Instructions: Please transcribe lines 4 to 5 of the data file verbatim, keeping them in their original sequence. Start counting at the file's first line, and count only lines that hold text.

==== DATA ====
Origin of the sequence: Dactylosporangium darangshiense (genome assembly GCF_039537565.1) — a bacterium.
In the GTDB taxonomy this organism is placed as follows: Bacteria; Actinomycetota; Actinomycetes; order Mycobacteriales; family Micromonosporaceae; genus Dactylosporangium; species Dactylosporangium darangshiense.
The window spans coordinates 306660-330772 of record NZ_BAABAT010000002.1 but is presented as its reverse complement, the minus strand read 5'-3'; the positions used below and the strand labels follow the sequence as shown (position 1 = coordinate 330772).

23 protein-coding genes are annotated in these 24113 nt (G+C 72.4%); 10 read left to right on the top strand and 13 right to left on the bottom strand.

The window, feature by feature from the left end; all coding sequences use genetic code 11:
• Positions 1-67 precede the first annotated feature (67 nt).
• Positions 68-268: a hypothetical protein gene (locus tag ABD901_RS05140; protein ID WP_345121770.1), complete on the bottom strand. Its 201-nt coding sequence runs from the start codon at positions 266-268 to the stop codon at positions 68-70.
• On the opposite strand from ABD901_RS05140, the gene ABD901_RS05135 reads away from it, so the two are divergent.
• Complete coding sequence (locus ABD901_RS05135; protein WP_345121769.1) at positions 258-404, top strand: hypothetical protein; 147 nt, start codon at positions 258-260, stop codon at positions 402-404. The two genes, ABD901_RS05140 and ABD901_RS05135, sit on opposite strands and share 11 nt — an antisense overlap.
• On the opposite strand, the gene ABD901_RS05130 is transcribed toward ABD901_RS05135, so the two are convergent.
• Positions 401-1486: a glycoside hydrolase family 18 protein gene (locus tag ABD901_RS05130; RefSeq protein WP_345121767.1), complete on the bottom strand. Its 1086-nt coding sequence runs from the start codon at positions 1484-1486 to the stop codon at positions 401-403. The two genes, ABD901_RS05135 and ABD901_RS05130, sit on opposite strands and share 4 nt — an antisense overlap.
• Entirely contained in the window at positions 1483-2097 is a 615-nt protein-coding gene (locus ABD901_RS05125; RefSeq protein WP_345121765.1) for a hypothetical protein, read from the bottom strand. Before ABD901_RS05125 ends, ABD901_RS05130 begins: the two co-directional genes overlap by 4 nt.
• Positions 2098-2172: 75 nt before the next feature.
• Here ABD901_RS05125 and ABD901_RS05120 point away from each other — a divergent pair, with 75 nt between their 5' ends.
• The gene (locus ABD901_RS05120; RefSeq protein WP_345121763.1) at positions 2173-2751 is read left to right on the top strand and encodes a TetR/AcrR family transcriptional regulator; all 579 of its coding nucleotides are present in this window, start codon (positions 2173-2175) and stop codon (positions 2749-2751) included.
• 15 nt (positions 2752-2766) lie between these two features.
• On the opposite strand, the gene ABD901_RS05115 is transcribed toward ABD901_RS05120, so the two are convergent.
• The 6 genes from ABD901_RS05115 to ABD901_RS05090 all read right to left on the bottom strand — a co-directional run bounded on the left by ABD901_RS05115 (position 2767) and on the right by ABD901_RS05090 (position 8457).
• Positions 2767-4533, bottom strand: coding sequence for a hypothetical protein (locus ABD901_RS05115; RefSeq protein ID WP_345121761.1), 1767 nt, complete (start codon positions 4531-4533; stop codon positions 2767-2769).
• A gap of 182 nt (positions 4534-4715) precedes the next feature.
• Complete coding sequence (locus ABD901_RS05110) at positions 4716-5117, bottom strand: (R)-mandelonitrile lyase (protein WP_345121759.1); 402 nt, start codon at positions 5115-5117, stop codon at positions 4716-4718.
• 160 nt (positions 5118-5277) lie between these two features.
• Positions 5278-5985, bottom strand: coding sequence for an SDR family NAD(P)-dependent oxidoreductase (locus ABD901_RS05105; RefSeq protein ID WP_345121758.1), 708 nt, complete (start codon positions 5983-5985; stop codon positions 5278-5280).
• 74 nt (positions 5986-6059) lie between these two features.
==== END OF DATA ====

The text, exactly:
23 protein-coding genes are annotated in these 24113 nt (G+C 72.4%); 10 read left to right on the top strand and 13 right to left on the bottom strand.

The window, feature by feature from the left end; all coding sequences use genetic code 11: